Let’s get this out of the way first. Matisse Thybulle is not going to win Defensive Player of the Year. I know it. You know it. If you asked Matisse about it, he would probably point to it as a goal of his, because when you’ve already made it as a professional athlete, you need to keep raising the bar of success higher and higher to avoid stagnation, but he also knows it.
The point of this article is not to argue that Thybulle should win Defensive Player of the Year, which won’t stop people who don’t actually read this from quote-tweeting or replying to the post and saying what a bozo I am.
Rather, I thought it might be fun to explore the reasons why Thybulle won’t win the award, and what would have to happen to make him a legitimate candidate. His stellar defensive performance against Steph Curry last weekend prompted this idea. Teammate Joel Embiid even brought it up directly in the postgame press conference:
“He’s probably the best perimeter defender in the league, and I think he has a chance to win the Defensive Player of the Year.”
With the game being nationally televised on ABC, and Curry within striking distance of the all-time threes record he would later reach in New York, there were a lot more eyeballs on that contest than your usual regular-season game. So Thybulle played exceptionally well and became a huge trending topic, both inside and outside the usual basketball circles.
For example, Peter King mentioned him in his recent Football Morning in America column for NBC Sports:
“Nice D on Steph Curry, Sixers. So interesting to watch a good chunk of the Golden State-Philly game and see a player I had no idea about, Matisse Thybulle, help hold Curry to 3-of-14 shooting from three-point range.”
Thybulle’s Q-Rating is clearly going up. He made NBA All-Defensive Second Team last season, so he’s already viewed as a top-ten defender in the league. Plus, he already has a unique profile. His 20.0 minutes per game were the fewest minutes per game in NBA history for an All-Defensive team member. From Kevin O’Connor’s recent Thybulle profile for The Ringer:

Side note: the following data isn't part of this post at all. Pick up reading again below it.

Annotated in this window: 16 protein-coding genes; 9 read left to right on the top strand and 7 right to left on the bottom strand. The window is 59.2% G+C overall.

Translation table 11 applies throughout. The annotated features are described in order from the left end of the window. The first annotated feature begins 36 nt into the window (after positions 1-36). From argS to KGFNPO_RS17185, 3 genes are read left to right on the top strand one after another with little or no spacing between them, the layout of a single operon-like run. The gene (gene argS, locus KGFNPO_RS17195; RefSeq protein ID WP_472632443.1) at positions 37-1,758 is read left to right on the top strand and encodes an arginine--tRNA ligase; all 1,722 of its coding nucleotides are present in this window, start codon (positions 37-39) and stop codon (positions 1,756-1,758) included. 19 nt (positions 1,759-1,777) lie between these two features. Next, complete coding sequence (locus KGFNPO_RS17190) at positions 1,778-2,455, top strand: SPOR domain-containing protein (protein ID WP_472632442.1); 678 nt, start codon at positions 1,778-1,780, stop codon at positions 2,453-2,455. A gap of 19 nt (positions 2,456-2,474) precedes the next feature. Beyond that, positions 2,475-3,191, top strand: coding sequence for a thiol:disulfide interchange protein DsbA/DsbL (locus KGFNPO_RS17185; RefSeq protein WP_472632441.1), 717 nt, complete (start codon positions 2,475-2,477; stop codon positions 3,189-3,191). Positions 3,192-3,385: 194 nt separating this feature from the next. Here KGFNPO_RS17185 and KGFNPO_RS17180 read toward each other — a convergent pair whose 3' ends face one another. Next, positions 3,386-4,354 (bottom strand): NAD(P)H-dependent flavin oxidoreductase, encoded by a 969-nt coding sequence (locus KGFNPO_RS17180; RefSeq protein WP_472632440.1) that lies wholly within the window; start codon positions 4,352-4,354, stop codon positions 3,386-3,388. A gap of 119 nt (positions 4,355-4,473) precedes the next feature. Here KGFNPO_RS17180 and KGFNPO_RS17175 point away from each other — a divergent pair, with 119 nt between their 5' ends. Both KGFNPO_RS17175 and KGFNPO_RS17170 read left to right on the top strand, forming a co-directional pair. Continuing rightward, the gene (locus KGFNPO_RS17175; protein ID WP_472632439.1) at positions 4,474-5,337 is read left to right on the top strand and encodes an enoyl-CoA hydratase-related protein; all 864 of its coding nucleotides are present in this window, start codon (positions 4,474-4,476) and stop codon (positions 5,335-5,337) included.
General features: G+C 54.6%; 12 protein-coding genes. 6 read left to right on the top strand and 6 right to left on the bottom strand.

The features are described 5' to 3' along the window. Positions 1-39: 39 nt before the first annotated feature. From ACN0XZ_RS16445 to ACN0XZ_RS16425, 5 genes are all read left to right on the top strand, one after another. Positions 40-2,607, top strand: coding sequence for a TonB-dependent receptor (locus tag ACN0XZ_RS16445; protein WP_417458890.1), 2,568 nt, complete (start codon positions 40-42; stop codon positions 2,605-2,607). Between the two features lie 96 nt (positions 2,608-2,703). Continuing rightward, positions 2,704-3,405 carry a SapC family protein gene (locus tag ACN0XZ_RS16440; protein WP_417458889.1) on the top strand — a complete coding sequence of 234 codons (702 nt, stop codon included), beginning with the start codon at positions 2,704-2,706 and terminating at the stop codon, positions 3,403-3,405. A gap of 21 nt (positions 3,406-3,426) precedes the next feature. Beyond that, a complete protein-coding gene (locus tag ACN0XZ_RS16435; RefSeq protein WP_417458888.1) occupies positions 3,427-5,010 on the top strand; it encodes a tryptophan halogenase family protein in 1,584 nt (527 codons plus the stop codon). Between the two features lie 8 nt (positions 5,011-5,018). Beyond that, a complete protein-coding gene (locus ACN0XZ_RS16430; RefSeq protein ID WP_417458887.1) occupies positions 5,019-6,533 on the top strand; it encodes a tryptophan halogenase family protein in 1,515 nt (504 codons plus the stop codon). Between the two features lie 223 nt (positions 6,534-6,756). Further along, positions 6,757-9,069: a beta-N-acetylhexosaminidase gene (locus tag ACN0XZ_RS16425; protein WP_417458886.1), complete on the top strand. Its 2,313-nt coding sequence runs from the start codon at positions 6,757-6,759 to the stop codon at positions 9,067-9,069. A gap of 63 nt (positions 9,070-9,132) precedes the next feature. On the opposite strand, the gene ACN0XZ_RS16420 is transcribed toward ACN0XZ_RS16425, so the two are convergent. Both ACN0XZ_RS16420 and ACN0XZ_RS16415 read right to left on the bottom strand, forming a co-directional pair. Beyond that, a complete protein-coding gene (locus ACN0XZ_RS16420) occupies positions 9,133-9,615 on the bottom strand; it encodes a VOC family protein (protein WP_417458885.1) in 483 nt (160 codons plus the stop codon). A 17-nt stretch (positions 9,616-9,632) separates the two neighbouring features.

“Thybulle blocked a jumper or floater 53 times during the regular season, which led the NBA...He is on pace to again hit 50 blocks on jump shots and floaters—a feat that no player except him has accomplished since at least 2013-14, according to Second Spectrum.”
Steve Kerr had high praise for him in regards to Thybulle’s effort against Steph:
“You know he’s a rare combination of length and athleticism and brains and he did as good of a job on Steph as anybody I’ve seen in a long time.”
With all that in mind, what would have to happen for him to leapfrog from top-ten to number-one?
From the jump, it’s hard for any perimeter player to win the award. The Defensive Player of the Year award has been around since the 1982-83 season, and only seven perimeter players have been honored, most recently Kawhi Leonard in the 2015-16 season. The simple fact is that big men are in a position to control more of the action and make more of a defensive impact by being near the basket. Perimeter defenders have to be truly exceptional to stand out.
It also helps to be an All-Star. Michael Cooper and Marcus Camby are the only two players to win the award and have no career All-Star appearances (I was very surprised Camby never made an All-Star team during those years he was averaging 12 points, 12 rebounds, and three blocks per game, but it’s true). On a related note, you want to be a starter if you’re hoping to take home the hardware. The 6-foot-5 Cooper started just two of the Los Angeles Lakers’ 82 games during the 1986-87 season where he won the award. After him, Dennis Rodman had the fewest starts of any winner, starting 43 of Detroit’s 82 games in 1989-90.